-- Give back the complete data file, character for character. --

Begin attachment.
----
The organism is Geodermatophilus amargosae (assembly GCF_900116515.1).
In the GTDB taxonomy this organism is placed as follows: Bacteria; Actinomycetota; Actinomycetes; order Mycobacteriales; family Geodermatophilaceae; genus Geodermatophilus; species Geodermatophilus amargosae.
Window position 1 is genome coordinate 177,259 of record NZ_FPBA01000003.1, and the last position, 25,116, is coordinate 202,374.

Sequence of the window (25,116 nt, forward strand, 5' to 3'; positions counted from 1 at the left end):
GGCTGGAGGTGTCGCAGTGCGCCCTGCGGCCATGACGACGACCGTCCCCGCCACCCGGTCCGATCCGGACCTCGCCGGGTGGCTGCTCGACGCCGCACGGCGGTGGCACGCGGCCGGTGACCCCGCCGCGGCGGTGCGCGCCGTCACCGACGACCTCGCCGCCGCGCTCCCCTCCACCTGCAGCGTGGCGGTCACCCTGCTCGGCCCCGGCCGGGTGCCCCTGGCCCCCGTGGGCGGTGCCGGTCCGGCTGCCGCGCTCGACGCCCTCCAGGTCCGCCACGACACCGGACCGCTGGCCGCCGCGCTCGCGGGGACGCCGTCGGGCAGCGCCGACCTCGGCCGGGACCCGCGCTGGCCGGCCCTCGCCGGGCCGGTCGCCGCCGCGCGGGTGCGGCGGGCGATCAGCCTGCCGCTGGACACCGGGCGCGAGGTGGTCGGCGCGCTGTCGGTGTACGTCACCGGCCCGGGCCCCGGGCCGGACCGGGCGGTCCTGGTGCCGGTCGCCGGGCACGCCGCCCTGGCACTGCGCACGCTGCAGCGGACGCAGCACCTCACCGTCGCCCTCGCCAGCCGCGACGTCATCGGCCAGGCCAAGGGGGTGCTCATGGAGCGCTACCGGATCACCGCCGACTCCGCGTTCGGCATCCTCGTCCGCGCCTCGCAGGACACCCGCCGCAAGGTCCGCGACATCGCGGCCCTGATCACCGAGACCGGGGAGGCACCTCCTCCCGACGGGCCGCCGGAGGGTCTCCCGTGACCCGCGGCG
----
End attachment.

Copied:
The organism is Geodermatophilus amargosae (assembly GCF_900116515.1).
In the GTDB taxonomy this organism is placed as follows: Bacteria; Actinomycetota; Actinomycetes; order Mycobacteriales; family Geodermatophilaceae; genus Geodermatophilus; species Geodermatophilus amargosae.
Window position 1 is genome coordinate 177,259 of record NZ_FPBA01000003.1, and the last position, 25,116, is coordinate 202,374.

Sequence of the window (25,116 nt, forward strand, 5' to 3'; positions counted from 1 at the left end):
GGCTGGAGGTGTCGCAGTGCGCCCTGCGGCCATGACGACGACCGTCCCCGCCACCCGGTCCGATCCGGACCTCGCCGGGTGGCTGCTCGACGCCGCACGGCGGTGGCACGCGGCCGGTGACCCCGCCGCGGCGGTGCGCGCCGTCACCGACGACCTCGCCGCCGCGCTCCCCTCCACCTGCAGCGTGGCGGTCACCCTGCTCGGCCCCGGCCGGGTGCCCCTGGCCCCCGTGGGCGGTGCCGGTCCGGCTGCCGCGCTCGACGCCCTCCAGGTCCGCCACGACACCGGACCGCTGGCCGCCGCGCTCGCGGGGACGCCGTCGGGCAGCGCCGACCTCGGCCGGGACCCGCGCTGGCCGGCCCTCGCCGGGCCGGTCGCCGCCGCGCGGGTGCGGCGGGCGATCAGCCTGCCGCTGGACACCGGGCGCGAGGTGGTCGGCGCGCTGTCGGTGTACGTCACCGGCCCGGGCCCCGGGCCGGACCGGGCGGTCCTGGTGCCGGTCGCCGGGCACGCCGCCCTGGCACTGCGCACGCTGCAGCGGACGCAGCACCTCACCGTCGCCCTCGCCAGCCGCGACGTCATCGGCCAGGCCAAGGGGGTGCTCATGGAGCGCTACCGGATCACCGCCGACTCCGCGTTCGGCATCCTCGTCCGCGCCTCGCAGGACACCCGCCGCAAGGTCCGCGACATCGCGGCCCTGATCACCGAGACCGGGGAGGCACCTCCTCCCGACGGGCCGCCGGAGGGTCTCCCGTGACCCGCGGCG